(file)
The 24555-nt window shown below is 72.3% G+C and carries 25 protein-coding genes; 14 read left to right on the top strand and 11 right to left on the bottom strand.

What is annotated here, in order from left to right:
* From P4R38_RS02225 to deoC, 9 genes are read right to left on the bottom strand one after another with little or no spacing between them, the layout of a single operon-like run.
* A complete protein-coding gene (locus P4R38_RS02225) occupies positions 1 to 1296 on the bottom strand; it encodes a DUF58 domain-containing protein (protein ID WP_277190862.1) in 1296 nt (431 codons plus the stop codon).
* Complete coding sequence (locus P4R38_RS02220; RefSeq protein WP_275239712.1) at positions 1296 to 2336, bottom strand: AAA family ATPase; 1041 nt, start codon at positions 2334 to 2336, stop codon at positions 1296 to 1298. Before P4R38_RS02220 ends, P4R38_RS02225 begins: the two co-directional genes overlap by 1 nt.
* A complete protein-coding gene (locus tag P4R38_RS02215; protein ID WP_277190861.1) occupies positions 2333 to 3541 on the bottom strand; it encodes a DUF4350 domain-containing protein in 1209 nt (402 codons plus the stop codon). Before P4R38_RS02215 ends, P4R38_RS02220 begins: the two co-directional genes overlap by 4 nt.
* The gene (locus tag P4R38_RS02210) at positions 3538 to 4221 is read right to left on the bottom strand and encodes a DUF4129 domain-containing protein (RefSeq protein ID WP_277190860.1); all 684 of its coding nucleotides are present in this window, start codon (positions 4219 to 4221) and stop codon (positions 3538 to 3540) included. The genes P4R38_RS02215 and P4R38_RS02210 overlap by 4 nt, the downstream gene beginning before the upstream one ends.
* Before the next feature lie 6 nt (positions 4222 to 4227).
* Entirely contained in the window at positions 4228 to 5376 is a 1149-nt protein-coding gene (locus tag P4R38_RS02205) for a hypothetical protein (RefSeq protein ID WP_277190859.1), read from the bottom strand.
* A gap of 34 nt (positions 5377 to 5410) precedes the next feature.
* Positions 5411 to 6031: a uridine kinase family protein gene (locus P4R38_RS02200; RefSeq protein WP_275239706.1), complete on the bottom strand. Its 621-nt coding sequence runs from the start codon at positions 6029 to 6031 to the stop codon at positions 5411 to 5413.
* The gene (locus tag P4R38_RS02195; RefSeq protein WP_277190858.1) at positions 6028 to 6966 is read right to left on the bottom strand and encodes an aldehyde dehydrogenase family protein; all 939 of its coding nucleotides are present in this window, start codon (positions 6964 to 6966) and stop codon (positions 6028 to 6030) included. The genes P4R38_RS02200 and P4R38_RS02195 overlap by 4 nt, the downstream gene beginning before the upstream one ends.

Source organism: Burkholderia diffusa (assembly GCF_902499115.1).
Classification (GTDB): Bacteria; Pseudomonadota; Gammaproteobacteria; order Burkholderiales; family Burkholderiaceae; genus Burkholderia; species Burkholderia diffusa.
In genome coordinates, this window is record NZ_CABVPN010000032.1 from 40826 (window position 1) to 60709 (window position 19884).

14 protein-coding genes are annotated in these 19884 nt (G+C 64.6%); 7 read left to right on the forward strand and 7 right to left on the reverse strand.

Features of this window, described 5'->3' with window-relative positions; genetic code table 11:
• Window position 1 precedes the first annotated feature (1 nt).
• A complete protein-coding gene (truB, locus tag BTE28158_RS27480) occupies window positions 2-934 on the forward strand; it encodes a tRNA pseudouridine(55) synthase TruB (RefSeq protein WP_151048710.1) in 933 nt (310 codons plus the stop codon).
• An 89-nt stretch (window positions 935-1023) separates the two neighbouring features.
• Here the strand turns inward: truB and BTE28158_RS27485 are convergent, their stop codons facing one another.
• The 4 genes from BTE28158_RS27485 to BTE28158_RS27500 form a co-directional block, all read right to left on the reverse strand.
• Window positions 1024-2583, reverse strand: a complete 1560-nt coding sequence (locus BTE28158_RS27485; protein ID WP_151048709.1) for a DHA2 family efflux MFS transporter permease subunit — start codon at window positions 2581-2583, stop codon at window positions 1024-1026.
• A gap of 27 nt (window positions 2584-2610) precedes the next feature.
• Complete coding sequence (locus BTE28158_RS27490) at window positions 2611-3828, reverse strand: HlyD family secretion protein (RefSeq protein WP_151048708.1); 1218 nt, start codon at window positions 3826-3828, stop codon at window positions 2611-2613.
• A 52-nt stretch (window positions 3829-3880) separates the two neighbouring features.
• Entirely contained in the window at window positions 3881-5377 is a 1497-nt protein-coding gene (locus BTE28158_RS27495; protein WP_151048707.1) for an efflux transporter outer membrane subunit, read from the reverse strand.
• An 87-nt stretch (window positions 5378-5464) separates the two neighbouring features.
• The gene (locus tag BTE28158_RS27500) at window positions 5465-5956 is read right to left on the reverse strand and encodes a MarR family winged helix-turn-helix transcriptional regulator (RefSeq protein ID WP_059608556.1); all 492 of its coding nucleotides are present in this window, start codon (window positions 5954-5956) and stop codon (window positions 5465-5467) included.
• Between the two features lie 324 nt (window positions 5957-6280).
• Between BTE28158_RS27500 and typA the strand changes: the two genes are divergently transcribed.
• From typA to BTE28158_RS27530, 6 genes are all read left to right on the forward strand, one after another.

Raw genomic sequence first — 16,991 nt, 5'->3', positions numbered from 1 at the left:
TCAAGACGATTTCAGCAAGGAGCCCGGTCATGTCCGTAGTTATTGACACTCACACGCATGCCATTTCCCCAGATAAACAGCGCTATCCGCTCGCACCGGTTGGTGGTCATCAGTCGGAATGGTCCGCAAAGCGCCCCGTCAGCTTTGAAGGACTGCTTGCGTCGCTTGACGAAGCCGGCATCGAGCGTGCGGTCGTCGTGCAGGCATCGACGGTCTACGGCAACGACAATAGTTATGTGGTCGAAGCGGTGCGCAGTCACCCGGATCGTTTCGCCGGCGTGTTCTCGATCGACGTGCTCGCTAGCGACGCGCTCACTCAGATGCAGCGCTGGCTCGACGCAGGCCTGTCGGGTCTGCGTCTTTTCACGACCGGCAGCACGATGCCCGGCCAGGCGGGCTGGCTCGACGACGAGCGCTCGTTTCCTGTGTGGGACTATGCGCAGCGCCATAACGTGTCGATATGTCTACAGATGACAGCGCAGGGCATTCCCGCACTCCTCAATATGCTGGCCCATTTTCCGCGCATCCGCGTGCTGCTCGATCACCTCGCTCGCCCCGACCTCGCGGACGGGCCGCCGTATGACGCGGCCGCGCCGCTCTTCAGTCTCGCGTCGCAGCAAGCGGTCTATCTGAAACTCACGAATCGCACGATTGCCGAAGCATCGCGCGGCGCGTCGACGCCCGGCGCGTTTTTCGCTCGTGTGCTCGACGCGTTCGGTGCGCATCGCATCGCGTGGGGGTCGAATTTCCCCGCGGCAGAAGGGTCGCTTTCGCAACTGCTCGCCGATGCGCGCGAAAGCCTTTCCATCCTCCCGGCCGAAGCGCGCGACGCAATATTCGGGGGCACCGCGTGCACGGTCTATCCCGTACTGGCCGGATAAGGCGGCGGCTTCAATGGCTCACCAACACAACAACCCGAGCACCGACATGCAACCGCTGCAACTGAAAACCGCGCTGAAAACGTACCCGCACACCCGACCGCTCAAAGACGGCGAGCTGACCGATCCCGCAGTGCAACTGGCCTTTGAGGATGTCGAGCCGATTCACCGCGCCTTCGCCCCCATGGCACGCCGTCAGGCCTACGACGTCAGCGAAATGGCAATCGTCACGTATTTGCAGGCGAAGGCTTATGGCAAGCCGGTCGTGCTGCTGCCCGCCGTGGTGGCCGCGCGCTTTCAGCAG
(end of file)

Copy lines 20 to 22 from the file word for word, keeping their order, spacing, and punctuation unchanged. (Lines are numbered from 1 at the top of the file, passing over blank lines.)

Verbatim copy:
• An 89-nt stretch (window positions 935-1023) separates the two neighbouring features.
• Here the strand turns inward: truB and BTE28158_RS27485 are convergent, their stop codons facing one another.
• The 4 genes from BTE28158_RS27485 to BTE28158_RS27500 form a co-directional block, all read right to left on the reverse strand.